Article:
ECUs And Software Could Be A Challenge For MotoGP In 2016

Valentino Rossi 2016 MotoGP Testing

Valentino Rossi 2016 MotoGP Testing

It took a significant portion of the 2015 MotoGP season before the Repsol Honda team felt like it was performing consistently. However, a change to bike specifications could pose another challenge for them and the rest of the field for 2016.

MotoGP bikes are scheduled to be equipped with Magnetti Marelli engine control units and software for 2016. And the initial reviews following test rides last November weren’t good.

Movistar Yamaha rider Valentino Rossi and Repsol Honda rider Marc Marquez both tested bikes outfitted with the new equipment at the Valencia track in Spain. And both came back with less than stellar reviews.

Taking A Step Backward

Marc Marquez 2016 MotoGP Testing

Marc Marquez 2016 MotoGP Testing

According to racing news website Crash.net, Rossi said the new electronics and software made his bike more difficult to ride and he admitted to getting frustrated.

“I tried the new electronic for next year and it will be a big problem I mean it is like we make a jump in the past. Like [our factory software] in 2008-2009.”

However, Rossi admitted that the change to bikes may be good for racing overall. Because bikes will be more difficult to ride and riders will find it more difficult to turn in consistent lap times, racing could be more competitive in 2016, he said.

Marquez tested his bike at Valencia after Rossi and had similar sentiments.

“We started on the 2015 bike, then the 2015 bike fitted with the new software,” Marquez said. “That is where we spent the most time and still we must spend a lot of time, because looks like we did like one step back [in time] because it will be difficult to arrive at the same level as before.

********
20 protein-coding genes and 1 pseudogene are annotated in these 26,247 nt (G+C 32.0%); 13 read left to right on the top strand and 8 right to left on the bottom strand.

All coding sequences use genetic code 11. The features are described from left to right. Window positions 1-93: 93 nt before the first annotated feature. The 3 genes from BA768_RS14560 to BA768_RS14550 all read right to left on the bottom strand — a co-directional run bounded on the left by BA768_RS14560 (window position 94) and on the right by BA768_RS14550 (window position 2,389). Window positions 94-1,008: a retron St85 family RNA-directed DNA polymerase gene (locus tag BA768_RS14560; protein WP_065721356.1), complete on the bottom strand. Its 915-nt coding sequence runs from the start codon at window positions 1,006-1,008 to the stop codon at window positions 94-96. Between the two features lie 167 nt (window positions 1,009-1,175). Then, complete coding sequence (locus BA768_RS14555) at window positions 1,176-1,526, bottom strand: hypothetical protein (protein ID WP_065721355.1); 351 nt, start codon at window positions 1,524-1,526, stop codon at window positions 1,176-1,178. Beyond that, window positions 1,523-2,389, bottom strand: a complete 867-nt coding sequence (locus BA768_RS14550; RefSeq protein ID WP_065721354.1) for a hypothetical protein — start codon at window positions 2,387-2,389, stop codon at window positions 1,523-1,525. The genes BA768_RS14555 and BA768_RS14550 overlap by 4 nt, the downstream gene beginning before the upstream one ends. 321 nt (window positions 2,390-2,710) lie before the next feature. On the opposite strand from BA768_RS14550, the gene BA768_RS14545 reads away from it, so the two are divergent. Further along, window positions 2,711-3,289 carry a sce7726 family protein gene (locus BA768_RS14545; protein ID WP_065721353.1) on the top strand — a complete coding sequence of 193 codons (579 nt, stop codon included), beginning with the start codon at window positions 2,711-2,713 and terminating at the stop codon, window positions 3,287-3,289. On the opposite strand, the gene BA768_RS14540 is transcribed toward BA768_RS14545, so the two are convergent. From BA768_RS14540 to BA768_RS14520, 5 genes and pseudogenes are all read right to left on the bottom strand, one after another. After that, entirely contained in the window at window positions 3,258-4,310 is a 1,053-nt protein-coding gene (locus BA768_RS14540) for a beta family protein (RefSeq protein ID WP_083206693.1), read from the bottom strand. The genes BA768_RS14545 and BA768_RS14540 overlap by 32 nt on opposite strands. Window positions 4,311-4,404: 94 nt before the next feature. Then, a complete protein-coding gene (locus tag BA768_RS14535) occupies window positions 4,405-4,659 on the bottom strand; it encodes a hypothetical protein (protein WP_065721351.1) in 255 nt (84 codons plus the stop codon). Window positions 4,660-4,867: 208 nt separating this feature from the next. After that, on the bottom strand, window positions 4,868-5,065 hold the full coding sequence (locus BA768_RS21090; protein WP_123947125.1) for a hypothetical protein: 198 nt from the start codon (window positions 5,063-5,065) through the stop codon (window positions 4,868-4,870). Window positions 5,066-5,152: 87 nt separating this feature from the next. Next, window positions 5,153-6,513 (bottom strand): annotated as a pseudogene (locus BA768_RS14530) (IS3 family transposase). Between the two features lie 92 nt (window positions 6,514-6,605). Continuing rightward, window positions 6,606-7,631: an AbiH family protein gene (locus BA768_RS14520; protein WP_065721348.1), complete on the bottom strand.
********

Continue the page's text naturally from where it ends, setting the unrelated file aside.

“But we are working, especially on the acceleration side, traction control, torque delivery is where we must improve,” Marquez continued. “The connection with the gas. Then in the last runs we tried the new [2016] engine, but honestly it was difficult to give the right feedback because still we must fix the electronic software.”

The change in electronics may be a particular sore spot with Marquez and his teammate Dani Pedrosa. Their team had difficulty finding the key to consistency in the first half of the season. It wasn’t until Marquez went back to his 2014 bike before he started to get the results he expected of himself in the latter half of the season.

Postponing The Inevitable

2016 MotoGP ECUThe Honda and Yamaha teams have been so unhappy with the standardized ECUs, they may be looking to delay their implementation. According to Sport Rider magazine, engineers from those teams said they found a bug in the ECU software that could potentially put rider safety at risk.

Carmelo Ezpeleta, CEO of Dorna Sports, the commercial rights holder for MotoGP, said that the only way the ECU rule could be changed was if all the participating teams agreed to possible amendments or for the teams raised safety and security concerns.

So engineers from Honda and Yamaha demanded an opportunity to study the ECUs because they claimed rider safety was at risk. That’s when they discovered the bug in the software.

Also a point of contention was bikes’ inertial platforms, which use sensors to measure a bike’s movement and acceleration. Honda and Yamaha petitioned Dorna to allow one of the inertial platforms’ sensors to remain “open” or not standardized, but Gigi Dall’Igna, general manager for Ducati Corse, argued that the sensor those teams wanted to remain open was really a second ECU.

As a remedy, Honda offered to sell the unit to other teams. But the offer was rejected. Dorna stepped in and said that any type of inertial platform is acceptable as long as it’s made available to other teams equally.

The result of such a ruling means that, at least for 2016, the ECU looks to be standard in hardware only. Dorna and all the MotoGP teams may then have to work out the software bugs in time for the 2017 season.

In the meantime, Marquez and his team will try to avoid a repeat of early 2015.

“We must find a performance as close as possible to what we had before, but what complicates this is our need to develop a whole bike and choose the right engine configuration. This is where we had the big problem in 2015.”